"Choctaw stickball: A fierce, ancient game deep in Mississippi" by Baxter Holmes
Here, Los Angeles Times reporter Baxter Holmes does a nice job recreating the Choctaw World Series of Stickball tournament in Mississippi, where more than 5,000 fans came out to watch the Beaver Dam and Conehatta teams duke it out for double-stick supremacy.
The article also makes you wonder what lacrosse would have been like if Beers and the rest of the Canadian pioneers hadn’t discovered, and become fascinated by, the Iroquois single-stick tradition.
"The Gathering of the Tribes" by John Seabrook
"Most of the guys on the bus were holding their sticks, tying and untying the knots in the webbing of the pockets, and spinning them in their hands. Lacrosse players seem to have a fetishistic relationship with their sticks..."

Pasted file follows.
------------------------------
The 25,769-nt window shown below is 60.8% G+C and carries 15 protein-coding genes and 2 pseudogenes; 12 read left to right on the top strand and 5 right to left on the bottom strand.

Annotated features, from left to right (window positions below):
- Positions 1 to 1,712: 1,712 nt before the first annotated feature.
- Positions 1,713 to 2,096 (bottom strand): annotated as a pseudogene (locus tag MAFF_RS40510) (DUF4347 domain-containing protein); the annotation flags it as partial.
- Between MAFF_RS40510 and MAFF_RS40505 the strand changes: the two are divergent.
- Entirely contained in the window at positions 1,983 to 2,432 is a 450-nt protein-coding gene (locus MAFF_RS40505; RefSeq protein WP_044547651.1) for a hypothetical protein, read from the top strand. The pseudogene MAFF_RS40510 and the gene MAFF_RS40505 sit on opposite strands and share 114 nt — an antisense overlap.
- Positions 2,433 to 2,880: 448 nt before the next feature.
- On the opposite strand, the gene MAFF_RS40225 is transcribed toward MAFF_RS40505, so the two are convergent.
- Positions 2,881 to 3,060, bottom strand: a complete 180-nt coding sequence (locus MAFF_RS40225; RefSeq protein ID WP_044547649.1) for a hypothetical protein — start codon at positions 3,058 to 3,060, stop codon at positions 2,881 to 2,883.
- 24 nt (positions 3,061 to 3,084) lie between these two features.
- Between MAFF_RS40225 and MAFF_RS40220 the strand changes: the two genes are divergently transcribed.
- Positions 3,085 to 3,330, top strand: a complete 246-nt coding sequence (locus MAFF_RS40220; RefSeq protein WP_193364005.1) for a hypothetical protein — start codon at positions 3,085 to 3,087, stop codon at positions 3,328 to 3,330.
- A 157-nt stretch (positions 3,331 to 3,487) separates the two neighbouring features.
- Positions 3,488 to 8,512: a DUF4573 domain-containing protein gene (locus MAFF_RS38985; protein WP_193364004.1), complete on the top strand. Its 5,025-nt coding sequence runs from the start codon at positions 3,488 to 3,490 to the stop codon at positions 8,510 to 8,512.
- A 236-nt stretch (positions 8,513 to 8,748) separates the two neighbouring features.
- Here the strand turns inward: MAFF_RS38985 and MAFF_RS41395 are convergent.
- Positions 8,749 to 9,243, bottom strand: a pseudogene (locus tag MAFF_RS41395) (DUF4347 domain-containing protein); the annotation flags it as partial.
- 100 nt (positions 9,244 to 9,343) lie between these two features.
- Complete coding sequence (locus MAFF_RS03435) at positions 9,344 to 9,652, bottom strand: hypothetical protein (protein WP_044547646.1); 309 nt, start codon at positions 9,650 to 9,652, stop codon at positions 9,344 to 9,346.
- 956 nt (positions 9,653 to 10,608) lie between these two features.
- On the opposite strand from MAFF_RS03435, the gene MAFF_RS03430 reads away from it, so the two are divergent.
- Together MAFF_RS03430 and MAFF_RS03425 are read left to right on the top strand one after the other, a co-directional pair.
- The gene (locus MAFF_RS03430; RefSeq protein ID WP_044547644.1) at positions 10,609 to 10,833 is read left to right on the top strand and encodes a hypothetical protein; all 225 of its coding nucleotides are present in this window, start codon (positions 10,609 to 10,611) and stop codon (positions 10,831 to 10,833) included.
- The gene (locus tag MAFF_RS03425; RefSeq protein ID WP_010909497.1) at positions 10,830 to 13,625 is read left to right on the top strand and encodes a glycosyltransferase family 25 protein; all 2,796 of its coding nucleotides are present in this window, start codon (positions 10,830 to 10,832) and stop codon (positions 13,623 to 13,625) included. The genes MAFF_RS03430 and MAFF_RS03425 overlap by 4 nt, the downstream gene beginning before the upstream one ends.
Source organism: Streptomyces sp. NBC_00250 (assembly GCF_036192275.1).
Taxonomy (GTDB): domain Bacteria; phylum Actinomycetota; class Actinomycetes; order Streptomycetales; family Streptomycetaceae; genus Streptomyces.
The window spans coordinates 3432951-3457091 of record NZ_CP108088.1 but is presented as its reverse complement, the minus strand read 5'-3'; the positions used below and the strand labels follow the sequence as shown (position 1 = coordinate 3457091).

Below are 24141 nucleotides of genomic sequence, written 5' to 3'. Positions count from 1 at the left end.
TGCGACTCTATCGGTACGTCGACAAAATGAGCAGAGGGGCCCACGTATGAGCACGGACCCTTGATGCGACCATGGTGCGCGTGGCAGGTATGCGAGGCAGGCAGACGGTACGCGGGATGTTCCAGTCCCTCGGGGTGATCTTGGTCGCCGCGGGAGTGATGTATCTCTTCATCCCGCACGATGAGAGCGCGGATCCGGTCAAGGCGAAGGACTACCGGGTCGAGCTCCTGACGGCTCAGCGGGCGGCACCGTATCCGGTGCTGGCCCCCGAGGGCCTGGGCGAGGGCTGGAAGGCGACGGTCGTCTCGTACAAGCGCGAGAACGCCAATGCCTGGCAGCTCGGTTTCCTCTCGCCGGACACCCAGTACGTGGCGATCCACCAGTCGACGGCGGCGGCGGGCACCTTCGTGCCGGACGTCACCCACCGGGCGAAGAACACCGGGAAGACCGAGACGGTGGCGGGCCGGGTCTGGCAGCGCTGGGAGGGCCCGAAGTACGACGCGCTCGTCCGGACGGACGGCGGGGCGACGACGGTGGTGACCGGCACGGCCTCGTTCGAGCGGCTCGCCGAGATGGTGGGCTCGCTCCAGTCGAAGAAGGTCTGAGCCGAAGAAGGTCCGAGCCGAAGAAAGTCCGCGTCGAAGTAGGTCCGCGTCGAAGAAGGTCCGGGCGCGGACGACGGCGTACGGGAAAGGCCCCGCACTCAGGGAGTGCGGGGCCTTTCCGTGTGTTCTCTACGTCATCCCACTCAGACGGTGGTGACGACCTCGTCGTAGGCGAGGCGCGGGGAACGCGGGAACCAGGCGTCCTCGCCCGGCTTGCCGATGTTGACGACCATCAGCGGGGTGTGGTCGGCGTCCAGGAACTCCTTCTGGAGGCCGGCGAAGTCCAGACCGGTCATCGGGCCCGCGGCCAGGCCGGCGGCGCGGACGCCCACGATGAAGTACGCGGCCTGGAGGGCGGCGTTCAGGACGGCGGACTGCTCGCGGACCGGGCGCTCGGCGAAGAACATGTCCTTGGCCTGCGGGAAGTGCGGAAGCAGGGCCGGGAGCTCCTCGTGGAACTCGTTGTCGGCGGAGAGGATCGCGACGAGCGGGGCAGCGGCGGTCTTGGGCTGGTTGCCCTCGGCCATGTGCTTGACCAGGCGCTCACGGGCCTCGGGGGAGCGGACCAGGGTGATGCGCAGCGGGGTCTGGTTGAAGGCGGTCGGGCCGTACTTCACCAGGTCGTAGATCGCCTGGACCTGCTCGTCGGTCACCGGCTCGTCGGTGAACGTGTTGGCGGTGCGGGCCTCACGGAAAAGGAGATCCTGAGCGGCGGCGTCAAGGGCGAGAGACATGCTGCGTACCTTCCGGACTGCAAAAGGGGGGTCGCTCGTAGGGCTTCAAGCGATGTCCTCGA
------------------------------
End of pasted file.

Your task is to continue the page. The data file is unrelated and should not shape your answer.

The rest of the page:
— Excerpt from "The Gathering of the Tribes"
In my mind, the best non-fiction piece ever written about lacrosse. This New Yorker article discusses how Natives and “preppies” make up the two distinct “tribes” playing lacrosse (although times have clearly changed) but how they rarely faceoff against one another. The story ends with the Iroquois going head-to-head against the Americans at the 1998 World Championships in Baltimore.
Seabrook’s prose is world class, and I get jealous just by the fact that he writes as seamlessly about music, food, and everything else as he does about lacrosse (his Mid-Atlantic, Princeton credentials probably help).
Here’s Seabrook description of members of the Onondaga Athletic Club team tweaking their sticks on the bus ride up to play a Kahnawake Mohawk box team: